• if overexposed, and they have high blood levels – you might have to also check their family’s blood lead levels

More information on blood lead testing from my earlier post.

When clients ask me to assist in choosing a product, I try to recommend a product with the least dangerous chemicals in it. I understand this isn’t always possible. However, I try to emphasize the worst case health scenarios and leave it up to the company to decide how to proceed. There are reasons to use a hazardous (to your health) product.

However, here are some considerations when choosing a hazardous product:

  • more hazard vs less cost
  • more hazard vs less time actually using product
  • more hazard vs cost of PPE
  • more hazard vs what the spec says
  • more hazard vs different hazard
  • more hazard vs terrible health effect/potential
  • more hazard vs perception by others on the project (by the GC/public/subcontractors, media, neighbors)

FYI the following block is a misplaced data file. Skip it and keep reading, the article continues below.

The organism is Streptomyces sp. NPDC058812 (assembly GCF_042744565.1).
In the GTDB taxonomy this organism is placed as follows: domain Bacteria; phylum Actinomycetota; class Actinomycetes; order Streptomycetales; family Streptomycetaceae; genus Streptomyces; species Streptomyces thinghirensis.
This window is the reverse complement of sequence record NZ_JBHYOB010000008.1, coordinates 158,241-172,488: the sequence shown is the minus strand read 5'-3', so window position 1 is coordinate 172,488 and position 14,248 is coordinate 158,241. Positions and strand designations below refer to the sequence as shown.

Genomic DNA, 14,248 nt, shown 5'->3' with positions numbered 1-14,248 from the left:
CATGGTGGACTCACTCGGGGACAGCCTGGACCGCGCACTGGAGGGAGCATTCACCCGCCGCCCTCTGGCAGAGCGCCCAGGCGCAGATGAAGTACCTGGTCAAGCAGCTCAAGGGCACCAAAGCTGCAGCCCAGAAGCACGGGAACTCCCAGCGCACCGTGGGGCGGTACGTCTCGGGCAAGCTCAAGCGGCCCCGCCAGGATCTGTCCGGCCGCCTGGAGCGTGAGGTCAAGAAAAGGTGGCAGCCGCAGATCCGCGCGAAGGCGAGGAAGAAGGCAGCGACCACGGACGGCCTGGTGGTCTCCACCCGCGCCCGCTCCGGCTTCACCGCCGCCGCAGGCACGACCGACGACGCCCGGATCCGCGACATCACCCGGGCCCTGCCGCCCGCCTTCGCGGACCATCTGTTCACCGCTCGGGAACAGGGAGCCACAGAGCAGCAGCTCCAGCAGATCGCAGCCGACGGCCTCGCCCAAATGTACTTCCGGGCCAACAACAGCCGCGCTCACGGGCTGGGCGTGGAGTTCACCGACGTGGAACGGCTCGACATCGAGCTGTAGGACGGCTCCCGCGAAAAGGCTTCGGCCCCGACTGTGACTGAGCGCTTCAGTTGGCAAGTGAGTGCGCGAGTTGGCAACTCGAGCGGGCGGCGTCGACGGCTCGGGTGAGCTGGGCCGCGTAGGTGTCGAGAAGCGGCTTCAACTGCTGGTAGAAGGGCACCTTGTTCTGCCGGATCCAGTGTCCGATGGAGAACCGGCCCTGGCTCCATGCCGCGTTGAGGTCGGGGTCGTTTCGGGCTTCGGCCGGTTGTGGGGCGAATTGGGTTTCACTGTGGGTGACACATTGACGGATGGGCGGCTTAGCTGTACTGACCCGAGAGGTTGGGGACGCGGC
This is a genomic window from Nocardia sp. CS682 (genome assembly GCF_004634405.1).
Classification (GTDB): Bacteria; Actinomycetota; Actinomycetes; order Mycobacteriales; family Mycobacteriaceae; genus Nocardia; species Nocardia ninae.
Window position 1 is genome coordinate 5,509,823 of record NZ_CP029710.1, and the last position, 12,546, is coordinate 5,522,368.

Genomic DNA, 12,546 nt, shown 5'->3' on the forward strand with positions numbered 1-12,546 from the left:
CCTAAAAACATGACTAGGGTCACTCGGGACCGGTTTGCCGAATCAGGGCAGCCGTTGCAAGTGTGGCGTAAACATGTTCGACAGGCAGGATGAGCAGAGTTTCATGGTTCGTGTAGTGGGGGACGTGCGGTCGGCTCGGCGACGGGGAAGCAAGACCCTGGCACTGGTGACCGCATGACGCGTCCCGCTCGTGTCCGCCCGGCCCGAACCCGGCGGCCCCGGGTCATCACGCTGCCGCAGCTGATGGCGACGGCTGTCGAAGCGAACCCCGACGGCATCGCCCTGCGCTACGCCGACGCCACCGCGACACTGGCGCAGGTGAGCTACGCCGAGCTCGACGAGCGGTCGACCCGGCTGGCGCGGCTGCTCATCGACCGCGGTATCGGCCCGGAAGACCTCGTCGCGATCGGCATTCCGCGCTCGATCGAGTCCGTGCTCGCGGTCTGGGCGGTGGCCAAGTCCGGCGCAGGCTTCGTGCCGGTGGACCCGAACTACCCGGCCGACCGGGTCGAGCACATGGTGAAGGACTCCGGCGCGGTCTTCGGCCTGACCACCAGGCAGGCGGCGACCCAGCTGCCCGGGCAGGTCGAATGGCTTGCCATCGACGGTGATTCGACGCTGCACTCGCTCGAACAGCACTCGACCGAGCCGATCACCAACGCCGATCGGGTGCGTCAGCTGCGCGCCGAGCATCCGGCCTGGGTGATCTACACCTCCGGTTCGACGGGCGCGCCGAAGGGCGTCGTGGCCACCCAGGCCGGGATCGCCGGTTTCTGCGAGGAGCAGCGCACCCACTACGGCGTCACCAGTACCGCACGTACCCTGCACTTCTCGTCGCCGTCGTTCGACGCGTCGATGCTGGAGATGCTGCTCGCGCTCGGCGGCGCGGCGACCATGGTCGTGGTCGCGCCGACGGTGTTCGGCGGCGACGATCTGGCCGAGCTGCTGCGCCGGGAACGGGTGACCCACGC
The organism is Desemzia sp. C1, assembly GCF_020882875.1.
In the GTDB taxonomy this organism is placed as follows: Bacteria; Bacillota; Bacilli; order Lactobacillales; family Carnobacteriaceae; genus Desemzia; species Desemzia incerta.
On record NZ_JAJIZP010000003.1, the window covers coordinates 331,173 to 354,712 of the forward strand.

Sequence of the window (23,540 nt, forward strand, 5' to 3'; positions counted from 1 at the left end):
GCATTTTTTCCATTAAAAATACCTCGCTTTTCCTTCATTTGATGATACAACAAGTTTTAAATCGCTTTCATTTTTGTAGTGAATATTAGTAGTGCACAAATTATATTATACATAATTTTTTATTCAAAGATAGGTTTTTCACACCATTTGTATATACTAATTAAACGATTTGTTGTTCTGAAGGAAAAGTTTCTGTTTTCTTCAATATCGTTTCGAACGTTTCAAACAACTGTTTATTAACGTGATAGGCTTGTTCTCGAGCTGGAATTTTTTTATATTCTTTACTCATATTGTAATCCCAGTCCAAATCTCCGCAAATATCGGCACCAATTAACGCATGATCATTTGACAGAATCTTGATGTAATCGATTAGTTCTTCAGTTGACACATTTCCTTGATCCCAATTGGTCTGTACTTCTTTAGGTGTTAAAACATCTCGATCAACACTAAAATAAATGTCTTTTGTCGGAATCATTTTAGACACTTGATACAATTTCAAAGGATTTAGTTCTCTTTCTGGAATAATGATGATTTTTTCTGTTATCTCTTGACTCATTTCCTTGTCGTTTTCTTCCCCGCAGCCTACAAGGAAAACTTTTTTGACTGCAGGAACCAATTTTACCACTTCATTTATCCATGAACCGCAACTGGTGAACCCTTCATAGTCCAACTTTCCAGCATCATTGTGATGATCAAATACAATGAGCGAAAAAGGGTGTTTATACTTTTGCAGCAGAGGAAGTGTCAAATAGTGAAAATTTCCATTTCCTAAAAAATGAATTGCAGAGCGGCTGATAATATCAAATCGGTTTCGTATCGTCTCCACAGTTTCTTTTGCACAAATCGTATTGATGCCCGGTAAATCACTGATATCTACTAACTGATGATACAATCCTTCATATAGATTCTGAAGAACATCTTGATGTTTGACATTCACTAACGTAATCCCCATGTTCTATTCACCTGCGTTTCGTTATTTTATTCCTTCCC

Another issue with chemicals is the names and nomenclature. There are so many different names, common names, chemical names, and sub names of products – it gets confusing.

One solution called, ChemHat.org, offers a unique way of considering other chemicals. Plug in the CAS# (Chemical Abstract Number) or the name, and it gives you some ideas.

Another alternative in choosing the best product is to ask.

  • Ask your industrial hygienist if this product is safe and/or are there concerns?
  • Ask the GC if this is the only product that can be used
  • Ask the architect if there are alternatives that are equally effective
  • Ask the manufacturer if they have comparable products without the XXX hazard

You already knew it. There is a lot to do in industrial hygiene. At times this occupation feels like a safety middleman trying to keep people out of trouble. Occasionally I’m rewarded with really helping someone. In the United States, there is still a lot of occupational hygiene issues and concerns. Overseas, particularly in developing countries, there is even more.